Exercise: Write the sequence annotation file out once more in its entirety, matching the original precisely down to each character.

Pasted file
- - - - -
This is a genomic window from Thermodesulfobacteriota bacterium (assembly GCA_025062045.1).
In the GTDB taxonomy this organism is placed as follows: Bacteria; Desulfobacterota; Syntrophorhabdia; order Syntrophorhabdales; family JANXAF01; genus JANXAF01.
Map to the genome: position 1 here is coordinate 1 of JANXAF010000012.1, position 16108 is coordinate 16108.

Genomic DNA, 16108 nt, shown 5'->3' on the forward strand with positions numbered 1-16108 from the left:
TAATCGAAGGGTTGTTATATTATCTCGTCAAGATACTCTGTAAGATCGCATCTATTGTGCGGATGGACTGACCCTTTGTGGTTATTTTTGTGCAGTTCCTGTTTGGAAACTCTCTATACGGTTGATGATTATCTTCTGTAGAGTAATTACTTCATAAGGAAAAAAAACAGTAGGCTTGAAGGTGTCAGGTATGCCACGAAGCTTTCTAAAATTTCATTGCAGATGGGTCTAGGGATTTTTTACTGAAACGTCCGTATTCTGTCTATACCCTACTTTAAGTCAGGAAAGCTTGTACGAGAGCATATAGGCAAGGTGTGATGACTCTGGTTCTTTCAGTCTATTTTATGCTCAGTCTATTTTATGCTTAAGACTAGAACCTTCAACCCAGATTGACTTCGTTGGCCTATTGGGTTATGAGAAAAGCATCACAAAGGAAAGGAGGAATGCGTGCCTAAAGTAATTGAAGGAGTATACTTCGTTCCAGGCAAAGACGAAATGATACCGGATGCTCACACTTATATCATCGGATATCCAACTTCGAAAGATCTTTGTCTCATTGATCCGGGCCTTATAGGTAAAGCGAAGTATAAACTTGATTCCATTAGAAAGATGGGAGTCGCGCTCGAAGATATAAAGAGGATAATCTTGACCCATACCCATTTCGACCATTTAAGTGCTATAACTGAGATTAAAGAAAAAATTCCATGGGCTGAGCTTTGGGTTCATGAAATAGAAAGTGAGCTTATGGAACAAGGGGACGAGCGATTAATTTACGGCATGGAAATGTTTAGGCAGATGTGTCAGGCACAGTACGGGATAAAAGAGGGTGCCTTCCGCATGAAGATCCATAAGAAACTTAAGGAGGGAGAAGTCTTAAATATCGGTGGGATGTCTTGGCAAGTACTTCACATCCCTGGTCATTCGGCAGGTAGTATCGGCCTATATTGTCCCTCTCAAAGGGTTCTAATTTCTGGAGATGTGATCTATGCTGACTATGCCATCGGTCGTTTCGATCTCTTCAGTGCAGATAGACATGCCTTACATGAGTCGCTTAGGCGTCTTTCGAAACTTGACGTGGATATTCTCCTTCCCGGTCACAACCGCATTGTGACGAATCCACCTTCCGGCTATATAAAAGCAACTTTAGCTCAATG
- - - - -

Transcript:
This is a genomic window from Thermodesulfobacteriota bacterium (assembly GCA_025062045.1).
In the GTDB taxonomy this organism is placed as follows: Bacteria; Desulfobacterota; Syntrophorhabdia; order Syntrophorhabdales; family JANXAF01; genus JANXAF01.
Map to the genome: position 1 here is coordinate 1 of JANXAF010000012.1, position 16108 is coordinate 16108.

Genomic DNA, 16108 nt, shown 5'->3' on the forward strand with positions numbered 1-16108 from the left:
TAATCGAAGGGTTGTTATATTATCTCGTCAAGATACTCTGTAAGATCGCATCTATTGTGCGGATGGACTGACCCTTTGTGGTTATTTTTGTGCAGTTCCTGTTTGGAAACTCTCTATACGGTTGATGATTATCTTCTGTAGAGTAATTACTTCATAAGGAAAAAAAACAGTAGGCTTGAAGGTGTCAGGTATGCCACGAAGCTTTCTAAAATTTCATTGCAGATGGGTCTAGGGATTTTTTACTGAAACGTCCGTATTCTGTCTATACCCTACTTTAAGTCAGGAAAGCTTGTACGAGAGCATATAGGCAAGGTGTGATGACTCTGGTTCTTTCAGTCTATTTTATGCTCAGTCTATTTTATGCTTAAGACTAGAACCTTCAACCCAGATTGACTTCGTTGGCCTATTGGGTTATGAGAAAAGCATCACAAAGGAAAGGAGGAATGCGTGCCTAAAGTAATTGAAGGAGTATACTTCGTTCCAGGCAAAGACGAAATGATACCGGATGCTCACACTTATATCATCGGATATCCAACTTCGAAAGATCTTTGTCTCATTGATCCGGGCCTTATAGGTAAAGCGAAGTATAAACTTGATTCCATTAGAAAGATGGGAGTCGCGCTCGAAGATATAAAGAGGATAATCTTGACCCATACCCATTTCGACCATTTAAGTGCTATAACTGAGATTAAAGAAAAAATTCCATGGGCTGAGCTTTGGGTTCATGAAATAGAAAGTGAGCTTATGGAACAAGGGGACGAGCGATTAATTTACGGCATGGAAATGTTTAGGCAGATGTGTCAGGCACAGTACGGGATAAAAGAGGGTGCCTTCCGCATGAAGATCCATAAGAAACTTAAGGAGGGAGAAGTCTTAAATATCGGTGGGATGTCTTGGCAAGTACTTCACATCCCTGGTCATTCGGCAGGTAGTATCGGCCTATATTGTCCCTCTCAAAGGGTTCTAATTTCTGGAGATGTGATCTATGCTGACTATGCCATCGGTCGTTTCGATCTCTTCAGTGCAGATAGACATGCCTTACATGAGTCGCTTAGGCGTCTTTCGAAACTTGACGTGGATATTCTCCTTCCCGGTCACAACCGCATTGTGACGAATCCACCTTCCGGCTATATAAAAGCAACTTTAGCTCAATG